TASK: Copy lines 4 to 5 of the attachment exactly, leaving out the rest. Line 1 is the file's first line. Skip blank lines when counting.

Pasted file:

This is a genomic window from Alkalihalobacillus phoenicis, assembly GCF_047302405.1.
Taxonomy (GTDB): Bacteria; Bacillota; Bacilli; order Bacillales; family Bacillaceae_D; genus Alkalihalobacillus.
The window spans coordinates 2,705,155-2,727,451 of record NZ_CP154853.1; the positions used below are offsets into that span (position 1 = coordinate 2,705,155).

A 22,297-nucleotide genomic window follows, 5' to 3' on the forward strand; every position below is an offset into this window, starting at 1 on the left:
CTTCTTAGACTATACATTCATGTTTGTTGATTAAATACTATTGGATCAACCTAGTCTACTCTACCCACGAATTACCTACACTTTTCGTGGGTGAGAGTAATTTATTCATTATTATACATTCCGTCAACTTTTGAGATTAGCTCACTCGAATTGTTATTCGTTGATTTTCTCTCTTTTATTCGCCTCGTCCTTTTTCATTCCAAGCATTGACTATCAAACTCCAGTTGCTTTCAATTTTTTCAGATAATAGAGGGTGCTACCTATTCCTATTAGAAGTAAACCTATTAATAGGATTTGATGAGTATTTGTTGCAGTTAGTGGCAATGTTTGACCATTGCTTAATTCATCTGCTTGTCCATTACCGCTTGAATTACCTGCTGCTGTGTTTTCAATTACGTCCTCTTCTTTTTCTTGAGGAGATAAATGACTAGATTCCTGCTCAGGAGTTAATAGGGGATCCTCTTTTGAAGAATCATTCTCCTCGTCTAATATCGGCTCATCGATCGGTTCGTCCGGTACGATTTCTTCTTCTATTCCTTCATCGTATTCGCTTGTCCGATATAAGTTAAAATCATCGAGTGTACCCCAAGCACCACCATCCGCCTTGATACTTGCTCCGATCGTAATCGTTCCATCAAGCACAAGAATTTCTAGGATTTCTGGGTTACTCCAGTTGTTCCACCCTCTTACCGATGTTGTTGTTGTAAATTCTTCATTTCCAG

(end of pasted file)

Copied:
A 22,297-nucleotide genomic window follows, 5' to 3' on the forward strand; every position below is an offset into this window, starting at 1 on the left:
CTTCTTAGACTATACATTCATGTTTGTTGATTAAATACTATTGGATCAACCTAGTCTACTCTACCCACGAATTACCTACACTTTTCGTGGGTGAGAGTAATTTATTCATTATTATACATTCCGTCAACTTTTGAGATTAGCTCACTCGAATTGTTATTCGTTGATTTTCTCTCTTTTATTCGCCTCGTCCTTTTTCATTCCAAGCATTGACTATCAAACTCCAGTTGCTTTCAATTTTTTCAGATAATAGAGGGTGCTACCTATTCCTATTAGAAGTAAACCTATTAATAGGATTTGATGAGTATTTGTTGCAGTTAGTGGCAATGTTTGACCATTGCTTAATTCATCTGCTTGTCCATTACCGCTTGAATTACCTGCTGCTGTGTTTTCAATTACGTCCTCTTCTTTTTCTTGAGGAGATAAATGACTAGATTCCTGCTCAGGAGTTAATAGGGGATCCTCTTTTGAAGAATCATTCTCCTCGTCTAATATCGGCTCATCGATCGGTTCGTCCGGTACGATTTCTTCTTCTATTCCTTCATCGTATTCGCTTGTCCGATATAAGTTAAAATCATCGAGTGTACCCCAAGCACCACCATCCGCCTTGATACTTGCTCCGATCGTAATCGTTCCATCAAGCACAAGAATTTCTAGGATTTCTGGGTTACTCCAGTTGTTCCACCCTCTTACCGATGTTGTTGTTGTAAATTCTTCATTTCCAG